Mimi Luecke ’80
Our visit to Mont St. Michel was the last scheduled day trip for our group. By this time, we had become quite a tight knit crew. After a long and relatively quiet bus ride (lots of napping), we were rewarded with our first glimpse of Mont St. Michel – a majestic edifice seemingly rising out of an island of stone set against a beautiful blue sky. The blue sky alone was a novelty as our days in Normandy had been grey thus far. We were joined by our guide who introduced us to the legend, the history and the miracle of Mont St. Michel.
The legend begins with St. Aubert, the bishop of Avranches. He commissioned the construction of a church on the rocky islet after the Archangel Michael appeared to him. The actual construction, which was done in stages over time, is quite remarkable. A monastery sits atop the rock, below it great halls for the royal class, and below that housing for the common people. The ‘rock’ was considered sacred, so much of the construction was done so as not to alter it. Seeing how this was accomplished, especially considering how long ago it was, is impressive.
The history of Mont St. Michel is equally fascinating. For over 1000 years, the faithful made pilgrimages there to honor the Archangel Michael and to seek the assurance of eternity. During the French Revolution, the structure was used as a prison. Overtime, both Brittany and Normandy have laid claim to Mont St. Michel. Today this historic monument is a part of Normandy.
After getting our marching orders and synchronizing our watches, we scattered to explore the wonders contained at Mont St. Michel. Starting at the bottom there were charming shops, restaurants and inns. Those who chose to climb 900 stairs, some quite steep, were treated to glorious views from the courtyards at the top. Below, we watched guides taking groups across dangerous quicksand during low tide. Why would anybody want to do that?!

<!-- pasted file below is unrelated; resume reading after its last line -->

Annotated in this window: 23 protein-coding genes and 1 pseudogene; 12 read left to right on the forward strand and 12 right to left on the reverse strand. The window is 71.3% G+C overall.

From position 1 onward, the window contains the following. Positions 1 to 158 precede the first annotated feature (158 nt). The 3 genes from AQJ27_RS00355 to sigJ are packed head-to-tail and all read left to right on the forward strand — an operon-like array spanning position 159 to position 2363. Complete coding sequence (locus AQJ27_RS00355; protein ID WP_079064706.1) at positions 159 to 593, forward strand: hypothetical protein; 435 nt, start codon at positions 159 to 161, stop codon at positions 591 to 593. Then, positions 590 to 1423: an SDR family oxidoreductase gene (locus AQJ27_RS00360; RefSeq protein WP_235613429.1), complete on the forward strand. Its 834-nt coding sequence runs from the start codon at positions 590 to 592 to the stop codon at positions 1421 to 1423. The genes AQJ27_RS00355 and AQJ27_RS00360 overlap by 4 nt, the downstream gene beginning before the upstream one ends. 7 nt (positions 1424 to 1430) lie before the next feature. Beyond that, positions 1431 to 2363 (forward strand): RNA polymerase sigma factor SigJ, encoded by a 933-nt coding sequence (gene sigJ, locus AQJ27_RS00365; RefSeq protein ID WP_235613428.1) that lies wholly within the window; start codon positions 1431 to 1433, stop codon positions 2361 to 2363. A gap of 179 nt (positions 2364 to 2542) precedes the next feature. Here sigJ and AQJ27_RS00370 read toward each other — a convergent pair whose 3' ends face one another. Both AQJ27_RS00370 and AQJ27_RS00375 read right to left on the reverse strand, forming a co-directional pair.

Everyone successfully reconvened at the appointed time to enjoy lunch following which our guide led us on a tour. There was so much to see. A beautiful statue of St. Michael, a giant wheel to open a drawbridge, large rooms with intricate inlaid floors, courtyards, rooms used for prayer, a peaceful graveyard. We learned how the rooms were heated, how food was cooked, how ‘indoor bathrooms’ on the top floor were used (wouldn’t have been a good idea to stand below those openings). The story of Mont St. Michel is very intriguing – so much to see and learn. Something memorable for everyone!
Upon completing our tour, we navigated our way back to the bus. The consensus was that Mont St. Michel is a breathtaking and fascinating site. Speaking of breathtaking, later that evening as we set out for dinner, we were lucky enough to see a beautiful double rainbow. Perhaps St. Michael and John Carroll were smiling on us!
Lynn Priemer ’87G
Honfleur was as charming and impressive as the picture on the cover of the Michelin Green Guide. It was a wonderful place to stay within walking distance of restaurants, shops and beautiful sights. John was especially thankful for the shops as his luggage had still not arrived. Despite this he managed to look well put together Our tour guide was terrific as she shared the history and stories of Honfleur. Among the highlights were walking the narrow old streets, looking at the half-timbered buildings, enjoying the sights of the market day (the strawberries were an amazing red) and visiting St. Catherine Church, a rarely built wooden church. The stone masons were all busy rebuilding after the Hundred Years War. Honfleur was the home of artists and explorers, Champlain having departed from here to found Quebec in 1608. The painting Gordon bought arrived in one piece, and is such a beautiful and happy memory of our wonderful time in Honfleur. Barbie’s was shipped with it and we were able to toast our terrific JCU trip to Normandy.
John Schubert ’13H
While the Normandy beaches and the details of D-Day were fascinating, the highlight of the trip for me was the fulfillment of a lifelong dream of visiting Mont-Saint-Michel. The cathedral is splendid, but its setting atop the rock is what makes it so special, both from a distance and as one climbs the winding streets to reach it. Another major monument in art history is the magnificent Bayeux Tapestry, which I only wish we could have lingered with instead of being pushed along by the crowd and the recorded description. Of course, Mont-Saint-Michel has served as a fortress, and the tapestry portrays the Norman Conquest, so the theme of war, alas, unified the entire excursion.